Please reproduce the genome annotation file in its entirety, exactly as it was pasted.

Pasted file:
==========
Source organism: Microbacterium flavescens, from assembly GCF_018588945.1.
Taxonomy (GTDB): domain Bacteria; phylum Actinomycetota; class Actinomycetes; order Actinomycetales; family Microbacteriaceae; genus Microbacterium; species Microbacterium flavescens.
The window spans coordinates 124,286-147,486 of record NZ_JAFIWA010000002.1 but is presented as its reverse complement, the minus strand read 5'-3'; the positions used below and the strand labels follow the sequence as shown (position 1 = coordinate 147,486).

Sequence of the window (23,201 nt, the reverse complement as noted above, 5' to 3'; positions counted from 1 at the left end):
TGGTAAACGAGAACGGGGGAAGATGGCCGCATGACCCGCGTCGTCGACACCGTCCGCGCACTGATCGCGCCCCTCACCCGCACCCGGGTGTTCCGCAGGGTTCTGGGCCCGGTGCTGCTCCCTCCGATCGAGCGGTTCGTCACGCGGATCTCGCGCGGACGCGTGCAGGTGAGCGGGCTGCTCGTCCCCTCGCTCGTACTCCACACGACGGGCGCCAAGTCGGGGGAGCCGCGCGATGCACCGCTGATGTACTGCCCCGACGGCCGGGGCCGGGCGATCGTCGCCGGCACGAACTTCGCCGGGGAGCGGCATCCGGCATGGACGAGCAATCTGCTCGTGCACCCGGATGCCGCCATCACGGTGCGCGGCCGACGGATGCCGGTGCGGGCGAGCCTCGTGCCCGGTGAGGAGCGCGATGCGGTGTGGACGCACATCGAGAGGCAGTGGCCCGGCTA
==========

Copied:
Source organism: Microbacterium flavescens, from assembly GCF_018588945.1.
Taxonomy (GTDB): domain Bacteria; phylum Actinomycetota; class Actinomycetes; order Actinomycetales; family Microbacteriaceae; genus Microbacterium; species Microbacterium flavescens.
The window spans coordinates 124,286-147,486 of record NZ_JAFIWA010000002.1 but is presented as its reverse complement, the minus strand read 5'-3'; the positions used below and the strand labels follow the sequence as shown (position 1 = coordinate 147,486).

Sequence of the window (23,201 nt, the reverse complement as noted above, 5' to 3'; positions counted from 1 at the left end):
TGGTAAACGAGAACGGGGGAAGATGGCCGCATGACCCGCGTCGTCGACACCGTCCGCGCACTGATCGCGCCCCTCACCCGCACCCGGGTGTTCCGCAGGGTTCTGGGCCCGGTGCTGCTCCCTCCGATCGAGCGGTTCGTCACGCGGATCTCGCGCGGACGCGTGCAGGTGAGCGGGCTGCTCGTCCCCTCGCTCGTACTCCACACGACGGGCGCCAAGTCGGGGGAGCCGCGCGATGCACCGCTGATGTACTGCCCCGACGGCCGGGGCCGGGCGATCGTCGCCGGCACGAACTTCGCCGGGGAGCGGCATCCGGCATGGACGAGCAATCTGCTCGTGCACCCGGATGCCGCCATCACGGTGCGCGGCCGACGGATGCCGGTGCGGGCGAGCCTCGTGCCCGGTGAGGAGCGCGATGCGGTGTGGACGCACATCGAGAGGCAGTGGCCCGGCTA